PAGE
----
Second Chlorine Demand in two months?

norcalgolfer

New member
Aug 15, 2013
2
I have had a pool for most of my adult life and have cared for it myself because I'm very picky about my water. I have a 32,000 gallon pool with a salt chlorinator.

I returned from a 10 day vacation in June to a chlorine demand and decided it was easier to drain the pool then try to balance it. I have never had a chlorine demand in my life and wasn't exactly sure they existed (I do now).

It seems like my pool is in another chlorine demand! Is this normal or am I missing something in the care of my pool? PH is 7.4, CYA is 50, but I'm using test strips since my son knocked over my regular test kit and stepped on it, so those are probably not accurate.

I ran the filter for the last 24 hours after adding a huge amount of chlorine but even though my pool is now maintaining the chlorine level it is still cloudy? Any suggestions?

I'm pretty much done with this pool this summer, fall can't come soon enough!!!
 

duraleigh

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Apr 1, 2007
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Sebring, Florida
Welcome to the forum. :wave:

What is your objective? You indicate you are done with the pool. Do you still want to get it clear or just close it?
 

woodyp

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Apr 17, 2010
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What is a "chlorine demand"? Is the pool green, algae growing, etc.? Has the pool been out of whack for 6 weeks or so? Welcome!
 

Donldson

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Jun 12, 2009
3,955
NW Ohio
What you are describing as "chlorine demand" sounds like what the industry calls "chlorine lock." If so there is some good news in that it really is a blanket term for a bunch of different problems, so if we can narrow down the specific problem we can help you fix it and prevent it from happening again. It doesn't really exist, if chlorine is disappearing then something in the water is causing that to happen. Algae, ammonia, bacteria, something.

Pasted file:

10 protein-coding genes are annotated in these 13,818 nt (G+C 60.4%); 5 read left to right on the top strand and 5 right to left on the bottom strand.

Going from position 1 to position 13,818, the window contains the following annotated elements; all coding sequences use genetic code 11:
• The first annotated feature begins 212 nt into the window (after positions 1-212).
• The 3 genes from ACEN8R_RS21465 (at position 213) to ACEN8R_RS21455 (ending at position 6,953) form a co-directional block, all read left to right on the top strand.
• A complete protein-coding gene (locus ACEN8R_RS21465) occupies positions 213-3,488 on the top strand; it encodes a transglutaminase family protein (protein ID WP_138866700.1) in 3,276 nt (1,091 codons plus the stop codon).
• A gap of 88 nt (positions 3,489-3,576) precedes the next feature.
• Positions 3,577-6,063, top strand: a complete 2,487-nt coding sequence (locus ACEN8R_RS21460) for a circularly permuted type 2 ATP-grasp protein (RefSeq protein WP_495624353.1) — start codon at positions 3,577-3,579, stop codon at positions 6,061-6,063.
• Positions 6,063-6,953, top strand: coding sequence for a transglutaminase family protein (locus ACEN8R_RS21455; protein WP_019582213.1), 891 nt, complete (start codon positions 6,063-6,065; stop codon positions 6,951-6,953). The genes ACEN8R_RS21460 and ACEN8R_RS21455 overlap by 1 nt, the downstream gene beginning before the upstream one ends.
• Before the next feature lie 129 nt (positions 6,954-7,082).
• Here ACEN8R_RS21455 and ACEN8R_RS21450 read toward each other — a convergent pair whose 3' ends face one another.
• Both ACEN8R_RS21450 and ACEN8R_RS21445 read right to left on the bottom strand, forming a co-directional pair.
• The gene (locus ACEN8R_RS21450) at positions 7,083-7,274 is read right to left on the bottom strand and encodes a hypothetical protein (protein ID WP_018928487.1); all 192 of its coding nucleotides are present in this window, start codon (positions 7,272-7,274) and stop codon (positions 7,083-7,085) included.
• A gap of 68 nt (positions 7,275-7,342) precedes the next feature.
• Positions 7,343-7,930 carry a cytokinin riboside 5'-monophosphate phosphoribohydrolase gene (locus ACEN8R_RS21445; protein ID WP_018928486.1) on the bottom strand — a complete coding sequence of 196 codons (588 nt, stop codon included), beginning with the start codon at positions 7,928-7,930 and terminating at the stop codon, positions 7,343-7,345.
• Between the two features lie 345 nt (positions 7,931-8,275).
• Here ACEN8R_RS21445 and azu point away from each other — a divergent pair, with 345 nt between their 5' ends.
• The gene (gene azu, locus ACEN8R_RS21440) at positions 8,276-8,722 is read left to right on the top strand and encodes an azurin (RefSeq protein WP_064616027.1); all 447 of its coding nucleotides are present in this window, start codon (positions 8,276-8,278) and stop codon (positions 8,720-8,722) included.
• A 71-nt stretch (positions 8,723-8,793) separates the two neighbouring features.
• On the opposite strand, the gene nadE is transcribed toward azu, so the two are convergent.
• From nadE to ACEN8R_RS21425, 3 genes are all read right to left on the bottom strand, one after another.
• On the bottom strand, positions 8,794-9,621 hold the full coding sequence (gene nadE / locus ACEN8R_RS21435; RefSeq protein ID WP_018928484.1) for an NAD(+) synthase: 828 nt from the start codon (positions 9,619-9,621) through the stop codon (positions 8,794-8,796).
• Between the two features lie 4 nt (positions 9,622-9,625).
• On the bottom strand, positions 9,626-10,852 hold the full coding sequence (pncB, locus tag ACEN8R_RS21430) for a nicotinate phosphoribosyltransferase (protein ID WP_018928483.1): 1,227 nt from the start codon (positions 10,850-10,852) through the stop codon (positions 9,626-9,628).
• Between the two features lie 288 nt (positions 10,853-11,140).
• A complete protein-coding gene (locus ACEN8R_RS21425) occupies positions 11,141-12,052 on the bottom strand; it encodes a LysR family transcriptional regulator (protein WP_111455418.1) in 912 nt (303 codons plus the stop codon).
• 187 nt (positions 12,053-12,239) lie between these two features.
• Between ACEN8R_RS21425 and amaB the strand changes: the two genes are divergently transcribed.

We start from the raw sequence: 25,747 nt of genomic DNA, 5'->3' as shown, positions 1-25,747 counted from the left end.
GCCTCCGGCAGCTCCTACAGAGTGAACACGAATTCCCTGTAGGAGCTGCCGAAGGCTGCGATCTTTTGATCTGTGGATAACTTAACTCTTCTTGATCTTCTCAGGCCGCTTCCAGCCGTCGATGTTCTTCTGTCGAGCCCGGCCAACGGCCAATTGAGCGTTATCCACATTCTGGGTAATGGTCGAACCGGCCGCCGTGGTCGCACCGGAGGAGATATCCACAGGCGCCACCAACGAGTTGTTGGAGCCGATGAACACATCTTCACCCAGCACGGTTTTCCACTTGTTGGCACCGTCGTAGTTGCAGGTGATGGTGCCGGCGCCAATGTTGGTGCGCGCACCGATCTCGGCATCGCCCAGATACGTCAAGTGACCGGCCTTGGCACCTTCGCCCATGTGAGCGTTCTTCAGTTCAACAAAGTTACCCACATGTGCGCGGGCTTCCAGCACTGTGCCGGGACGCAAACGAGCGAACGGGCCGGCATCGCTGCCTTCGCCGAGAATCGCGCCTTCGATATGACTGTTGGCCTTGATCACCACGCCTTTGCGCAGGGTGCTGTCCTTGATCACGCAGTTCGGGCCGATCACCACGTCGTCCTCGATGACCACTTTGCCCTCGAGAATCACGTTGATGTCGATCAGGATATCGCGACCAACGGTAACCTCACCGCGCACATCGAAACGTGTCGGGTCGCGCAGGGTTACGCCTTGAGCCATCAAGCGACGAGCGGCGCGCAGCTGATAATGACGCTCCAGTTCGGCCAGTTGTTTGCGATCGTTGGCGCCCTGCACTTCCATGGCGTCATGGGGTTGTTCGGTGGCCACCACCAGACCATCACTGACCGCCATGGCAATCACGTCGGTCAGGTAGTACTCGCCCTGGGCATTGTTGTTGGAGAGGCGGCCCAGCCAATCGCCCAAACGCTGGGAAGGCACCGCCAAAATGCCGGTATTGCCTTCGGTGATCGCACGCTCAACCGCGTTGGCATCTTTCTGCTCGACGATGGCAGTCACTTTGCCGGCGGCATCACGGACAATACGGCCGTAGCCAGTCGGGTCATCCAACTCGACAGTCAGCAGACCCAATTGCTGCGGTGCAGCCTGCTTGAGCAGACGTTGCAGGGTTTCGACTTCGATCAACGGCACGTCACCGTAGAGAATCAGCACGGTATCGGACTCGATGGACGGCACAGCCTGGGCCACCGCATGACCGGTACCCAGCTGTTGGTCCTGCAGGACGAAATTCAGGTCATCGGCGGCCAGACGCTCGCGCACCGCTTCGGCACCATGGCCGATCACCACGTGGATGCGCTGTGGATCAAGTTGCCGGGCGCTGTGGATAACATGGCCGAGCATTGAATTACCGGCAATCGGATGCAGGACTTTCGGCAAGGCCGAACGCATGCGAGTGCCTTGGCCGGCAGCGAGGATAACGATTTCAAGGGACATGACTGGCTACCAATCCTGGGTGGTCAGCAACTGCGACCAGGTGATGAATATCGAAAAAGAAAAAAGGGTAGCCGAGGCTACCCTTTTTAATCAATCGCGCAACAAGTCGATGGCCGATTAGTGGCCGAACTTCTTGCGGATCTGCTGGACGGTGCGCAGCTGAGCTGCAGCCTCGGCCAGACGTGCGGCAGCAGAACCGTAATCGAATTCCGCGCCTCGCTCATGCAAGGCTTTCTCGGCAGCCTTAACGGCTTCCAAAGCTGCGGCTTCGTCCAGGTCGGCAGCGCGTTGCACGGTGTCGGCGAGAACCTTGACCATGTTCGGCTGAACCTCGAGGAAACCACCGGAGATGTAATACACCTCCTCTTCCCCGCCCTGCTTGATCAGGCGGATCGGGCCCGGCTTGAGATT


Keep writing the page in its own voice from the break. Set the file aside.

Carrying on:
If you would like to fix it this season (not try, you absolutely can fix it if done right!) we would need a set of test results to see where you stand.
FC
CC
pH
TA
CH
CYA

We would also need to know what you used to get the results, how you typically chlorinate your pool, and what you use to shock it. If you use a powder to shock then we need to know the active ingredient in the powder. I know this is a lot of information but it is all necessary for us to make sure we steer you in the right direction.
 

norcalgolfer

New member
Aug 15, 2013
2
Woke up this morning and the pool is beautiful again. I am curious what Is causing this as I would like to avoid it in the future. I used stabilizer and shock to get the chlorine back. (10 Bags!!!!) I will be getting a new test kit tommorow, I will post my readings then. Test strips have the FC at 3, PH at 7.4 and CyA at 50. These may be off as the color is hard to pinpoint exactly.
 

spidey07

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Jun 1, 2012
269
Louisville, KY
With one of the recommended test kits you will be able to really measure what's going on in your pool. When you dump shock product in it will knock what's growing in your water down, but not out. Hence it will just keep coming back which is likely what you're seeing.

That's why we follow the SLAM process detailed in pool school if it's needed (and it sounds like you need it). That process of keeping and maintaining elevated free chlorine levels as long as it take to elminate organics in the water is what will fix any "chlorine demand" or "my pool won't hold chlorine" problem.

In order to measure the FC levels required you need a test kit with a FAS-DPD chlorine test along with knowing your CYA. It's possible your CYA is much higher than you think meaning you are not maintaining a high enough FC level to sanitize the pool and keep algae at bay.

Regarding the test strips - they are about worthless for any kind accurate of testing. You need a good test kit to take control of your pool.
pool-school/pool_test_kit_comparison
 

techguy

TFP Expert
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Jul 21, 2010
2,697
Antelope, CA
Golfer,

What is the product in the 10 bags of shock? I am going to guess your CYA is going to increase unless your shock is a CalHypo based product, then your CH has changed.

Understanding the relationship between CYA and chlorine is critical to the BBB process.